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This chapter is from the book

This chapter is from the book

Abstraction Layers

We have used the term abstraction and should spend a moment talking about what it means with regard to kernel design. When we consider the task of resource management, we must determine the level of control we wish to implement in our management scheme. One of the tricks of the trade involves grouping individual components of a system resource into uniform-sized blocks, chunks, extents, pages, and so on. The availability of the resource is then tracked at the level of these granular units, thus reducing the complexity of kernel data structures.

A classic case is that of memory management. A computer's physical RAM consists of circuits representing single bits of data storage; these are combined into sets of eight and referred to as bytes. An operating system combines bytes into words (for HP-UX, a word is 32 bits, or 4bytes; this is true for both narrow and wide kernels). The word is still a very small amount of storage space, and if the kernel needed to manage each word (by manage, we mean keep track of which words are currently being used, which are free, and who is using what), the amount of memory needed to build such structures could easily require as much space as or more than the memory being managed!

To reduce this management overhead, we make the managed unit size larger than a word. In UNIX, this is accomplished by combining sequential physical words of memory into units called page frames (on HP-UX the page frame is 4096 bytes, or 1024 words). Now the task of keeping track of what is free and what is in use becomes much simpler. This is a very basic layer of abstraction; the kernel manages page frames, which you and I know are actually blocks of words made up of bytes that are 8-bits each.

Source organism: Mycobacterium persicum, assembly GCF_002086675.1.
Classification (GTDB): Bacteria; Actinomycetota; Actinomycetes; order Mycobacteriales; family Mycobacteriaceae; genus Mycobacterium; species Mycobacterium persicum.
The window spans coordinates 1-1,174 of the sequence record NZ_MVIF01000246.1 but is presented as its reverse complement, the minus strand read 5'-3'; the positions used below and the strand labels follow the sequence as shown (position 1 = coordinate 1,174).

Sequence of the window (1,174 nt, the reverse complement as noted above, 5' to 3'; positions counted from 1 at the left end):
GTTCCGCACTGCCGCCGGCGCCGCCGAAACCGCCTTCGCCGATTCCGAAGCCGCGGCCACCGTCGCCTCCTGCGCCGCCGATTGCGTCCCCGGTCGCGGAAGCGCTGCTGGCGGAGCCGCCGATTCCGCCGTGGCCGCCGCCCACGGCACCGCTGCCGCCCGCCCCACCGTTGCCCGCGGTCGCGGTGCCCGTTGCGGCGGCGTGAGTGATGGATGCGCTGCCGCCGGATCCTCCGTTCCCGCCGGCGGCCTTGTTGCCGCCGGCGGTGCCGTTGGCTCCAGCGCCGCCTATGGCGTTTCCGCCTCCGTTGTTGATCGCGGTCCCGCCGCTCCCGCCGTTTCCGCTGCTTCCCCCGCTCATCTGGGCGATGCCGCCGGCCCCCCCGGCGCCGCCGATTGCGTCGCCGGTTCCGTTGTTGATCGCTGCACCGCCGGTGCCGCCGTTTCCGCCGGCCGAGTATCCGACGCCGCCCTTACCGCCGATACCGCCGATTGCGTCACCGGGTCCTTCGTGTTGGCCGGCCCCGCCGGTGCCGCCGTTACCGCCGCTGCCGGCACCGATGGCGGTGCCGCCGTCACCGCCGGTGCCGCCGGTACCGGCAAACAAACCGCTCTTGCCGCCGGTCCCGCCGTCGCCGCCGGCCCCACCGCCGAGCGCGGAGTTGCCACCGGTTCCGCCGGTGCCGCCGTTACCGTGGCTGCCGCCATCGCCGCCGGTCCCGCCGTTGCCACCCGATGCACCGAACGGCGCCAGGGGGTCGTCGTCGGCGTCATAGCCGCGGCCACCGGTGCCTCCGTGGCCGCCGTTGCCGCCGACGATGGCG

A modern UNIX kernel may use multiple layers of abstraction. Let's continue with our discussion of fundamental memory management. UNIX kernels often employ a scheme whereby a process that requires a number of page frames to hold its code is assigned an appropriately sized region in a virtual page-frame map. Virtual page frames are mapped to specific physical page frames by means of processor hardware and supporting kernel tables (discussed later in this book). This additional layer of abstraction greatly simplifies issues such as allowing two or more processes to share the same view of executable code, shared libraries, shared memory, and other process-level shared objects.

There are structures in the kernel to keep track of each element at each abstraction layer. Entities at higher layers simply point to the tracking structures at the lower layers. Lower level resource attributes are inherited by the upper abstraction layers.

Care must be taken in deciding the size of each management unit—too large and you may waste a limited resource; too small and the overhead of the tracking structures may be excessive. The kernel designer constantly walks a fine line between convenience and efficiency. As you study resource management, note the granularity of control the kernel has over its charges.

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